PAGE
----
At the age of sixteen – a junior in high school – I begged and pleaded with my parents to let me audition for The Chicago Academy for Performing and Visual Arts. And tired of dealing with the whining of their drama queen (me) day in and day out, the parental units finally caved in. So I prepared an aria (I'd been taking classical lessons -opera- for two years) and then decided, what the heck, I might as well give the theater program a shot too.
Long story short, I got in.
But it wasn't for my acting. See, instead of a monologue I performed a scene between two characters. By myself. Yeah, if you ever want to look like a total wackadoo schizo try something from Cat on a Hot Tin Roof. Maybe something between Big Daddy and Maggie?
Good thing I could sing.
FAME! I'm gonna live forever!
Nightmare audition aside, once you were in, you were in. It took some BIG TIME negotiating with my parents, but, in the end, they decided it would be good for me. Or maybe they just wanted to shut me up. At any rate, I opted to choose drama for my major, still taking those voice lessons once a week.
The days were long. School started at 8:30 and got out at 5. Since we lived in the burbs, I commuted forty-five minutes by train with two other students. Every morning we had our academic courses and the classes rotated. For example, we'd have math for eight weeks, then English, etc. The afternoons were reserved for our chosen majors. And we studied Shakespeare and films and Tennessee Williams. We improvised and we acted and we played "drama" games. Who knows? Maybe one day juggling will come in handy?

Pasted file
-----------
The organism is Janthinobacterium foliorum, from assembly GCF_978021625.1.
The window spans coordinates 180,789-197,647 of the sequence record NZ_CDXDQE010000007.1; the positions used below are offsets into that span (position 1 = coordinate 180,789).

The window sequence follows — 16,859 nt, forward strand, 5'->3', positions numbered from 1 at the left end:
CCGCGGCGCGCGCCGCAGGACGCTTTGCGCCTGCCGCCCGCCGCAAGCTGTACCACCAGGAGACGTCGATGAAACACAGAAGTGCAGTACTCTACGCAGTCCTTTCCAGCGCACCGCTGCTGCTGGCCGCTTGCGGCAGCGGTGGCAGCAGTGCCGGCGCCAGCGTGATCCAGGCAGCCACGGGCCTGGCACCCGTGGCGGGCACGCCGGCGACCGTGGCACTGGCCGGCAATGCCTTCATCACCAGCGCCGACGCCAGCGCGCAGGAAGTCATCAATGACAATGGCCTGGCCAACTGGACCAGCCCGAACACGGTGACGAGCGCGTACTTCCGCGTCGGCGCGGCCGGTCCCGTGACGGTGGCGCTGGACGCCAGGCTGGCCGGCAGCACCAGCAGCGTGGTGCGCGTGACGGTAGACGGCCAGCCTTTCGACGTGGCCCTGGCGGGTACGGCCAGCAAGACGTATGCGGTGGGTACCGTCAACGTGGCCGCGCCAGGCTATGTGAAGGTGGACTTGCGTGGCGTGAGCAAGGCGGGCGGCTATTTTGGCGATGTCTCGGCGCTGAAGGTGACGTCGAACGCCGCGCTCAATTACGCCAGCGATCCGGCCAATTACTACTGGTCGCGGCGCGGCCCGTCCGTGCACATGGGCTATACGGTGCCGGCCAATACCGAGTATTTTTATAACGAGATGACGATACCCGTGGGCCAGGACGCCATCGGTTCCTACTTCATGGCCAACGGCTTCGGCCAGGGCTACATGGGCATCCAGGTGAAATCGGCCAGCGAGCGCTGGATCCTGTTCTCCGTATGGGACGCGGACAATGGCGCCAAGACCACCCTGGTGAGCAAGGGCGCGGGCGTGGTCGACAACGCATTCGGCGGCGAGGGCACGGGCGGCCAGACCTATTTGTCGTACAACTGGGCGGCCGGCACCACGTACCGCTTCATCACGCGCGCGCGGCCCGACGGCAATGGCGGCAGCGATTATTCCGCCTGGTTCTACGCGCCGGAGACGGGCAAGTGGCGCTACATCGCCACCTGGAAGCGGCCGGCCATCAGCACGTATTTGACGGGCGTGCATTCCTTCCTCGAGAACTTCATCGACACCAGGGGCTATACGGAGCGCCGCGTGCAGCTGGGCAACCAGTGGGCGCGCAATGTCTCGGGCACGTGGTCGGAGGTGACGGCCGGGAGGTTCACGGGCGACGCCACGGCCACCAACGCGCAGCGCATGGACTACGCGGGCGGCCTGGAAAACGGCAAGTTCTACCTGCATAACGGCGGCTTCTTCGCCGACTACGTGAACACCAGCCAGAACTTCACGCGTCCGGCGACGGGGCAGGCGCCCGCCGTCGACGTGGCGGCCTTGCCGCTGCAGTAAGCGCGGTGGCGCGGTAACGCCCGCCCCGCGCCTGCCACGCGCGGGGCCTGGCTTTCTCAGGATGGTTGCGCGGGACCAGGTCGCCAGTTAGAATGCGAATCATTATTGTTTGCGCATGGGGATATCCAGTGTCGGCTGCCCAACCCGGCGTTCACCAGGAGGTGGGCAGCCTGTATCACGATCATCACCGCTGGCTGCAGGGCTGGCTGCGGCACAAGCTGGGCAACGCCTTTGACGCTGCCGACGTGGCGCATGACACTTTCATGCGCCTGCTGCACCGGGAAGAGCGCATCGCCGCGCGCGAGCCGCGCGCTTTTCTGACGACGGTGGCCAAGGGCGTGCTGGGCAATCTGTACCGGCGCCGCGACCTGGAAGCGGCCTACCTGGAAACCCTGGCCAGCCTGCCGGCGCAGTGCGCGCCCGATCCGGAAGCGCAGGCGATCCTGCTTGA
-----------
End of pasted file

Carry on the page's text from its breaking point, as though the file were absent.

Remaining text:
While my academic career may had suffered a little bit (did I really need to know what SATs were?), my creativity blossomed. It was at The Academy (what the cool kids call it) where I learned how to get into a character's head, to give them a story, and bring them to life, understanding what drives and motivates them. Frogs? I didn't need no stinking frogs. We dissected people.
I approach my writing the same way. Hey, I may not be the best actress in the world, but it's my hope this training helped me to create believable characters and true to life dialogue. And, maybe, someday someone out there will remember my name...
SOUND OFF: Speaking of actresses, any of you read Hilary Duff's book, Elixir? Have any writing tricks up your sleeve? Have you ever acted out a scene? By yourself? Were you involved in theater?